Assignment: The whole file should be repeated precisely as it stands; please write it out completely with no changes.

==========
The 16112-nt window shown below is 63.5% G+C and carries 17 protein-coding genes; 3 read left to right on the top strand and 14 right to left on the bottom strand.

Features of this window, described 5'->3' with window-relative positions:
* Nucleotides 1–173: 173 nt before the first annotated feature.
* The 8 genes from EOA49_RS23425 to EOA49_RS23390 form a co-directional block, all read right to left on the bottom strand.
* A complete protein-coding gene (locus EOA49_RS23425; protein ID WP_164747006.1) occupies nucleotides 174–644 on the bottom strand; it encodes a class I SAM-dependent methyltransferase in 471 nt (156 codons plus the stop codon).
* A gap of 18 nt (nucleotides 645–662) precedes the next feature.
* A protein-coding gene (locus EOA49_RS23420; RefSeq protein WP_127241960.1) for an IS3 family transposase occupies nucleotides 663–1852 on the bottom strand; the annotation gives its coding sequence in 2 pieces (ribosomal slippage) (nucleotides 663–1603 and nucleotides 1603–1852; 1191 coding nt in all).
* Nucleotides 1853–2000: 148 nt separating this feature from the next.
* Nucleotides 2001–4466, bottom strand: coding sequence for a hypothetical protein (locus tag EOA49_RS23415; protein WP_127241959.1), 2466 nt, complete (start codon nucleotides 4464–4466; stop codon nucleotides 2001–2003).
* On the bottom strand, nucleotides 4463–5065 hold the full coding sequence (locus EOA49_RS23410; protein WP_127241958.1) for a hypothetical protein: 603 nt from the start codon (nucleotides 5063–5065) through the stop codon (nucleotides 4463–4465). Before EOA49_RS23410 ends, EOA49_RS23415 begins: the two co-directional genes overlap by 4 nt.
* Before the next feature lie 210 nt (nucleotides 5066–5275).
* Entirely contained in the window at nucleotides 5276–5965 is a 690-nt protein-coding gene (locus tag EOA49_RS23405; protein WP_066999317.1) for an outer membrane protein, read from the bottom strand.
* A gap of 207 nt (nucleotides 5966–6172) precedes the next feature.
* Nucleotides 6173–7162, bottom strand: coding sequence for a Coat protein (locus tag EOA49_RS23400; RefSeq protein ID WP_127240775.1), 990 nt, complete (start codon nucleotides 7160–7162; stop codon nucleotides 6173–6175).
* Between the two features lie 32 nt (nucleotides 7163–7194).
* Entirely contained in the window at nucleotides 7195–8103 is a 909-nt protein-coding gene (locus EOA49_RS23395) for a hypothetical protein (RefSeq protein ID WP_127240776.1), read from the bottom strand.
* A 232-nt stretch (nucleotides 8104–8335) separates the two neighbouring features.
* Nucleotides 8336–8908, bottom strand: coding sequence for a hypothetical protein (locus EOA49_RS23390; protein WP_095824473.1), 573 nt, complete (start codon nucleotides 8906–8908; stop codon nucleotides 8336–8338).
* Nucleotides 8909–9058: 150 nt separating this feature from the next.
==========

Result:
The 16112-nt window shown below is 63.5% G+C and carries 17 protein-coding genes; 3 read left to right on the top strand and 14 right to left on the bottom strand.

Features of this window, described 5'->3' with window-relative positions:
* Nucleotides 1–173: 173 nt before the first annotated feature.
* The 8 genes from EOA49_RS23425 to EOA49_RS23390 form a co-directional block, all read right to left on the bottom strand.
* A complete protein-coding gene (locus EOA49_RS23425; protein ID WP_164747006.1) occupies nucleotides 174–644 on the bottom strand; it encodes a class I SAM-dependent methyltransferase in 471 nt (156 codons plus the stop codon).
* A gap of 18 nt (nucleotides 645–662) precedes the next feature.
* A protein-coding gene (locus EOA49_RS23420; RefSeq protein WP_127241960.1) for an IS3 family transposase occupies nucleotides 663–1852 on the bottom strand; the annotation gives its coding sequence in 2 pieces (ribosomal slippage) (nucleotides 663–1603 and nucleotides 1603–1852; 1191 coding nt in all).
* Nucleotides 1853–2000: 148 nt separating this feature from the next.
* Nucleotides 2001–4466, bottom strand: coding sequence for a hypothetical protein (locus tag EOA49_RS23415; protein WP_127241959.1), 2466 nt, complete (start codon nucleotides 4464–4466; stop codon nucleotides 2001–2003).
* On the bottom strand, nucleotides 4463–5065 hold the full coding sequence (locus EOA49_RS23410; protein WP_127241958.1) for a hypothetical protein: 603 nt from the start codon (nucleotides 5063–5065) through the stop codon (nucleotides 4463–4465). Before EOA49_RS23410 ends, EOA49_RS23415 begins: the two co-directional genes overlap by 4 nt.
* Before the next feature lie 210 nt (nucleotides 5066–5275).
* Entirely contained in the window at nucleotides 5276–5965 is a 690-nt protein-coding gene (locus tag EOA49_RS23405; protein WP_066999317.1) for an outer membrane protein, read from the bottom strand.
* A gap of 207 nt (nucleotides 5966–6172) precedes the next feature.
* Nucleotides 6173–7162, bottom strand: coding sequence for a Coat protein (locus tag EOA49_RS23400; RefSeq protein ID WP_127240775.1), 990 nt, complete (start codon nucleotides 7160–7162; stop codon nucleotides 6173–6175).
* Between the two features lie 32 nt (nucleotides 7163–7194).
* Entirely contained in the window at nucleotides 7195–8103 is a 909-nt protein-coding gene (locus EOA49_RS23395) for a hypothetical protein (RefSeq protein ID WP_127240776.1), read from the bottom strand.
* A 232-nt stretch (nucleotides 8104–8335) separates the two neighbouring features.
* Nucleotides 8336–8908, bottom strand: coding sequence for a hypothetical protein (locus EOA49_RS23390; protein WP_095824473.1), 573 nt, complete (start codon nucleotides 8906–8908; stop codon nucleotides 8336–8338).
* Nucleotides 8909–9058: 150 nt separating this feature from the next.